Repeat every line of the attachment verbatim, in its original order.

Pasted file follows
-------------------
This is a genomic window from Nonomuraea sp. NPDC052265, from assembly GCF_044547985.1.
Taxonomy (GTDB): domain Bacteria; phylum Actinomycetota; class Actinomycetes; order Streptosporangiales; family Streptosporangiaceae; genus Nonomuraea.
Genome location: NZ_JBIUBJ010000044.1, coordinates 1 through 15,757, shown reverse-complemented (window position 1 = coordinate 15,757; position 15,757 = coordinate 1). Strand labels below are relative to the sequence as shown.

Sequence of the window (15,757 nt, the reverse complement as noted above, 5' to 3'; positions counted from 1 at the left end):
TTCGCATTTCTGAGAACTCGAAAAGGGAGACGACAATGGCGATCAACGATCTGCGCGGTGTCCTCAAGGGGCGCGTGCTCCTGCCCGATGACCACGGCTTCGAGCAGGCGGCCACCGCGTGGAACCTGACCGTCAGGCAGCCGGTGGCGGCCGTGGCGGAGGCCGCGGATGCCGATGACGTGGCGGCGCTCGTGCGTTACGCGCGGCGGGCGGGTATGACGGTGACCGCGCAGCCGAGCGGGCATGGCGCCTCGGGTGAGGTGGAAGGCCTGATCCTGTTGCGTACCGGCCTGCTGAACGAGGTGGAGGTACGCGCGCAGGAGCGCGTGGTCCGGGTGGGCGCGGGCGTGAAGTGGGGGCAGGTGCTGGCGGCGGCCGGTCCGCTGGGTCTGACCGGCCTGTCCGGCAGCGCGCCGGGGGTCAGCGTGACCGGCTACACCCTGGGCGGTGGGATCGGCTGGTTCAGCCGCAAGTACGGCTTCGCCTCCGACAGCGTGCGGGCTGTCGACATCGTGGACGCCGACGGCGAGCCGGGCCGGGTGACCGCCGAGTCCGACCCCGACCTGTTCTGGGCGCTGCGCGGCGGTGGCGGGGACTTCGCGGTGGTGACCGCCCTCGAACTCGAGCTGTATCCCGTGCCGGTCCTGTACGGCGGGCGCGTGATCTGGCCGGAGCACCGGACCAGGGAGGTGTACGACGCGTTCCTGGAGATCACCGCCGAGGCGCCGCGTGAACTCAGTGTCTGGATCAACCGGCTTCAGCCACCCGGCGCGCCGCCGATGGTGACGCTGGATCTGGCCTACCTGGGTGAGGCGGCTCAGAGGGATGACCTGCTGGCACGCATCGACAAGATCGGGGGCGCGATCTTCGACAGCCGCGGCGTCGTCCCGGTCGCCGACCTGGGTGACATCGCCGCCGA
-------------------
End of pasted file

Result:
This is a genomic window from Nonomuraea sp. NPDC052265, from assembly GCF_044547985.1.
Taxonomy (GTDB): domain Bacteria; phylum Actinomycetota; class Actinomycetes; order Streptosporangiales; family Streptosporangiaceae; genus Nonomuraea.
Genome location: NZ_JBIUBJ010000044.1, coordinates 1 through 15,757, shown reverse-complemented (window position 1 = coordinate 15,757; position 15,757 = coordinate 1). Strand labels below are relative to the sequence as shown.

Sequence of the window (15,757 nt, the reverse complement as noted above, 5' to 3'; positions counted from 1 at the left end):
TTCGCATTTCTGAGAACTCGAAAAGGGAGACGACAATGGCGATCAACGATCTGCGCGGTGTCCTCAAGGGGCGCGTGCTCCTGCCCGATGACCACGGCTTCGAGCAGGCGGCCACCGCGTGGAACCTGACCGTCAGGCAGCCGGTGGCGGCCGTGGCGGAGGCCGCGGATGCCGATGACGTGGCGGCGCTCGTGCGTTACGCGCGGCGGGCGGGTATGACGGTGACCGCGCAGCCGAGCGGGCATGGCGCCTCGGGTGAGGTGGAAGGCCTGATCCTGTTGCGTACCGGCCTGCTGAACGAGGTGGAGGTACGCGCGCAGGAGCGCGTGGTCCGGGTGGGCGCGGGCGTGAAGTGGGGGCAGGTGCTGGCGGCGGCCGGTCCGCTGGGTCTGACCGGCCTGTCCGGCAGCGCGCCGGGGGTCAGCGTGACCGGCTACACCCTGGGCGGTGGGATCGGCTGGTTCAGCCGCAAGTACGGCTTCGCCTCCGACAGCGTGCGGGCTGTCGACATCGTGGACGCCGACGGCGAGCCGGGCCGGGTGACCGCCGAGTCCGACCCCGACCTGTTCTGGGCGCTGCGCGGCGGTGGCGGGGACTTCGCGGTGGTGACCGCCCTCGAACTCGAGCTGTATCCCGTGCCGGTCCTGTACGGCGGGCGCGTGATCTGGCCGGAGCACCGGACCAGGGAGGTGTACGACGCGTTCCTGGAGATCACCGCCGAGGCGCCGCGTGAACTCAGTGTCTGGATCAACCGGCTTCAGCCACCCGGCGCGCCGCCGATGGTGACGCTGGATCTGGCCTACCTGGGTGAGGCGGCTCAGAGGGATGACCTGCTGGCACGCATCGACAAGATCGGGGGCGCGATCTTCGACAGCCGCGGCGTCGTCCCGGTCGCCGACCTGGGTGACATCGCCGCCGA